Weibo has been particularly singled-out in the ongoing crackdown on “rumor-mongering” by China's stability-obsessed government, which views public protest as a threat to its authority.
But WeChat has not escaped the government's attention, and its explosive growth means it is attracting more scrutiny than ever from the authorities.
“Online communications and national security has already become a conspicuous problem standing before us,” said President Xi Jinping during a speech in November, in which he mentioned WeChat by name.
Social media operators in China are required to help censor content on behalf of the government, which trains their employees for the purpose.
Hu, the dissident, says the police have quoted him back messages he has sent through WeChat.
“Even though you know it's not safe... you have no choice, you need to use it, because all your friends are using it too much,” he said. “I can still share many things related to human rights and politics.”
In January, users were blocked from sending messages containing the characters for “nanfang zhoumo”, Chinese for “Southern Weekly”, a newspaper that was in open revolt against press control in Guangdong province.
Tencent's self-censorship, which has been shown to block sensitive messages sent outside China as well, may also affect its efforts to push WeChat outside China. The platform already has more than 100 million users outside China, and the company has signed soccer star Lionel Messi to promote it overseas.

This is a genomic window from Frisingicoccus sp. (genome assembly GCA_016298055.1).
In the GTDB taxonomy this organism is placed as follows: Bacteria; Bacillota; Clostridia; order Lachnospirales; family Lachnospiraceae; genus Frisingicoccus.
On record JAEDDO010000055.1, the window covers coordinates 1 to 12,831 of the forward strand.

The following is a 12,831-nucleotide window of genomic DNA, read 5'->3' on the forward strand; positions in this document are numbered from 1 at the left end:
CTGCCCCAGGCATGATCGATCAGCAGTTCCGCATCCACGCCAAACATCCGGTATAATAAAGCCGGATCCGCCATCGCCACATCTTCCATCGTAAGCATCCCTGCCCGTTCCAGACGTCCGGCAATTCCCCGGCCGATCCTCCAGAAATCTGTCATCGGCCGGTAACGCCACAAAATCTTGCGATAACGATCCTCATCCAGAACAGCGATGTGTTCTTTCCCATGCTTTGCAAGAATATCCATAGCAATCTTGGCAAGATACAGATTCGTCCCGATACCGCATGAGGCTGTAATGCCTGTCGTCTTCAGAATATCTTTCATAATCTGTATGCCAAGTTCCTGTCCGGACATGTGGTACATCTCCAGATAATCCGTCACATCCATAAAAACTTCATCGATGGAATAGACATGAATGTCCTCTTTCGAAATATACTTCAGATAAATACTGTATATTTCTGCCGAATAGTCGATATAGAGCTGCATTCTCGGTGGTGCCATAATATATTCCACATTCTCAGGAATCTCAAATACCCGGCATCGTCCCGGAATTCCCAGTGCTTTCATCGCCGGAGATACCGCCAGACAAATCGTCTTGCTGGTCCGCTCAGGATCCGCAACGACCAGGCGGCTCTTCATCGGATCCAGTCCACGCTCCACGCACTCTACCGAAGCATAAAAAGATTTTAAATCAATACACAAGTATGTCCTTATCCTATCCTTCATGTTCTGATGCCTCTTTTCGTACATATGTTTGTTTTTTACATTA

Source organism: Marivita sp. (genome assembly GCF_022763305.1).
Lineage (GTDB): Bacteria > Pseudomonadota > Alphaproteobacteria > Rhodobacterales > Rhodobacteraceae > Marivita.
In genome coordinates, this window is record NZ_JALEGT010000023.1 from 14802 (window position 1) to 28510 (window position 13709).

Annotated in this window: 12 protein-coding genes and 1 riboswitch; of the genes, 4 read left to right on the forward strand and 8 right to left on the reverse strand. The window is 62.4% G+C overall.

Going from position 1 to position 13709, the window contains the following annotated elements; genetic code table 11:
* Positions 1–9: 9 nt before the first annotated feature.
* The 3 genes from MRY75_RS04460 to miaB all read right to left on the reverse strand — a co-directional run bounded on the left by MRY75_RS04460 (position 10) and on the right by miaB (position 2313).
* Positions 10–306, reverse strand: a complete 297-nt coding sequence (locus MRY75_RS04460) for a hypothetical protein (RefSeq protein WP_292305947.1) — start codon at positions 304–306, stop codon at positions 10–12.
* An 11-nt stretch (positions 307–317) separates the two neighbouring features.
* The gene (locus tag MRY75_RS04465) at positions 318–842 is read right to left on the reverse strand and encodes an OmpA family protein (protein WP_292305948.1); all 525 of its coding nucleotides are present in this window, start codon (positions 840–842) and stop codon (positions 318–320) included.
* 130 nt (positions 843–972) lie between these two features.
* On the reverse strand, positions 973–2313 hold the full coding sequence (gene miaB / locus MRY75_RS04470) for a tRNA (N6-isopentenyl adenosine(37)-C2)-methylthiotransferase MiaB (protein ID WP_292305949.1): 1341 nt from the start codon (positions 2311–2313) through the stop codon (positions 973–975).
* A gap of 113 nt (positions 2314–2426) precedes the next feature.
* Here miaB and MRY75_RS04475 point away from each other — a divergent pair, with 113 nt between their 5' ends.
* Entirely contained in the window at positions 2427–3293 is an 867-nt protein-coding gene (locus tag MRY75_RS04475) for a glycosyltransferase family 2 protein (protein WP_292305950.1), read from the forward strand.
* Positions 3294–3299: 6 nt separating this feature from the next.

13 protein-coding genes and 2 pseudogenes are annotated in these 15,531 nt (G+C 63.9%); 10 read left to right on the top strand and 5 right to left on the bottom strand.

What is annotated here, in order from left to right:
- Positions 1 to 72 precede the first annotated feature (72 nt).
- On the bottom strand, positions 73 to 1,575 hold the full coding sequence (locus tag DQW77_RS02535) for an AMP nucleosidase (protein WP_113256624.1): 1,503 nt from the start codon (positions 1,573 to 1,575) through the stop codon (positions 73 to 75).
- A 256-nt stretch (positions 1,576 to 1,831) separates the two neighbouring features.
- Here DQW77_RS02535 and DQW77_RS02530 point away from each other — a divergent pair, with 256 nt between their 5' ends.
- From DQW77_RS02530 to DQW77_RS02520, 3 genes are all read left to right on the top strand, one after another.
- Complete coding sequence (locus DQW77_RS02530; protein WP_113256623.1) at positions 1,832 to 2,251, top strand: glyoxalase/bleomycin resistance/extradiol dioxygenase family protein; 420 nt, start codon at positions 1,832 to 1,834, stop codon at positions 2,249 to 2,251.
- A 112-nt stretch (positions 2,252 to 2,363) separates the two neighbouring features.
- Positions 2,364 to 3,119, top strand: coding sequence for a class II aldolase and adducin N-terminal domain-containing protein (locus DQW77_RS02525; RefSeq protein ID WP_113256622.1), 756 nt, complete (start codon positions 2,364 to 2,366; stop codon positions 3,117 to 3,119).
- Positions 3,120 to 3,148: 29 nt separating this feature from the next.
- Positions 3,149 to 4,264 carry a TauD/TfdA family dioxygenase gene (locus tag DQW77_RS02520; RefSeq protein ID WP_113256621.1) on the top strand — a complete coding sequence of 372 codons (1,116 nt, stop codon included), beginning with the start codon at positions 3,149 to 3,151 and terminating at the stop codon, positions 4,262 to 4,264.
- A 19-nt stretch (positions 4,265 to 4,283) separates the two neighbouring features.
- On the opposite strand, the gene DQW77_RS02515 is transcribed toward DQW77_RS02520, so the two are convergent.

“A big issue for Tencent would be convincing Americans and Europeans that they're not operating under the same self-censorship principles outside China as in China,” said Doug Young, the Shanghai-based author of The Party Line. “Image-wise that could hurt them in their global expansion.”
A spokesman for Tencent declined to comment on its censorship of WeChat because of the sensitivity of the issue.
'A conspicuous problem'
WeChat's relative newness means researchers are still studying how the app's censorship and monitoring work.
“If controls are present on the server side it makes it much more difficult to verify,” said Masashi Crete-Nishihata, research manager of Citizen Lab, a research center at the University of Toronto. “And so far we suspect that's implemented on the server side.”